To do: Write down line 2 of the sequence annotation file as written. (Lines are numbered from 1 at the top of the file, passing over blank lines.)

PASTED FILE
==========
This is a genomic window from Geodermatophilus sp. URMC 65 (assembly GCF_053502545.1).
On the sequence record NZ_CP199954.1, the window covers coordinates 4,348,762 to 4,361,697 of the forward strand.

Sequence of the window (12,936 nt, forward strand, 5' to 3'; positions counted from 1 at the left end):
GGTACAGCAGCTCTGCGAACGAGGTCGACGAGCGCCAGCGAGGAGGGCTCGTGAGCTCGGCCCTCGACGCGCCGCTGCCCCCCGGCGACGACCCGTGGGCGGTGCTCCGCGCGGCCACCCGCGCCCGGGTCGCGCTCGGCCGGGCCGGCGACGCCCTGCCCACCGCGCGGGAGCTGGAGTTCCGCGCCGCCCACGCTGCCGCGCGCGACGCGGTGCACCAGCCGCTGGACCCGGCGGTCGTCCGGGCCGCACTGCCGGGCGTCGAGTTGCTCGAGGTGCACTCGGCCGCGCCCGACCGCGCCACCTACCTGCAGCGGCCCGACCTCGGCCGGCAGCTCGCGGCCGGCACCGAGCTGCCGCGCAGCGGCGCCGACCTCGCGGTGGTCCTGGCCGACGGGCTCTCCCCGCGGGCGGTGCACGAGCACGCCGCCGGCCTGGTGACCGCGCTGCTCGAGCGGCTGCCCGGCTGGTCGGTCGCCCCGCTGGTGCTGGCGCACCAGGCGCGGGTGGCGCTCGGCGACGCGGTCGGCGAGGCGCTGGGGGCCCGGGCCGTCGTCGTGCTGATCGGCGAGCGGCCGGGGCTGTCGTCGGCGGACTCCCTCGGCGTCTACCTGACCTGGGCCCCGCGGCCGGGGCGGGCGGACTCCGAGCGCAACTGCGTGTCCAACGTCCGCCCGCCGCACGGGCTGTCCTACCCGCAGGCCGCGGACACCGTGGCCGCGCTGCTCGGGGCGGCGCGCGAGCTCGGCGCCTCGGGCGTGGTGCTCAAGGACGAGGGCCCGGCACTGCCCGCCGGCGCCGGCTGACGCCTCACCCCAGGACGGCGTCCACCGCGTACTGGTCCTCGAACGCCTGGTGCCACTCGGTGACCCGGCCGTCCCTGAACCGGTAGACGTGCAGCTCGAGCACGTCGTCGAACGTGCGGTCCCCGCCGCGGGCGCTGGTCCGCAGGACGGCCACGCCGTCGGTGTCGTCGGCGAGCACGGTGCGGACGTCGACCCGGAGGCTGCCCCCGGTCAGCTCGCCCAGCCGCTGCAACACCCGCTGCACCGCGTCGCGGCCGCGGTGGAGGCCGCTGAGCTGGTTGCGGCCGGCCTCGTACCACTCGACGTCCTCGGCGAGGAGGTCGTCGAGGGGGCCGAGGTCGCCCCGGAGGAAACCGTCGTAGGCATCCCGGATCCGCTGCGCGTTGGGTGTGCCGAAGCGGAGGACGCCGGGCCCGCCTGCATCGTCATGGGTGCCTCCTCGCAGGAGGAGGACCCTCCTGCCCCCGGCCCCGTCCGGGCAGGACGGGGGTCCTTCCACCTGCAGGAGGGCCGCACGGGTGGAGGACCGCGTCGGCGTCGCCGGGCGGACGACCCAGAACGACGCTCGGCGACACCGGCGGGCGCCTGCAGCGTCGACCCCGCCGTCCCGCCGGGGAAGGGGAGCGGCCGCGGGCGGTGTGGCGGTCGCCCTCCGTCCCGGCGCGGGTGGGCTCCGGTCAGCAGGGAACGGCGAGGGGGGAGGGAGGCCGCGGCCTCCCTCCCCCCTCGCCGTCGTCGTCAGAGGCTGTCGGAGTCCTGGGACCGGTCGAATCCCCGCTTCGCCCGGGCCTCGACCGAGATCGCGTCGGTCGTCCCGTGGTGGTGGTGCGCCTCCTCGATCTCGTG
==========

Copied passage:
On the sequence record NZ_CP199954.1, the window covers coordinates 4,348,762 to 4,361,697 of the forward strand.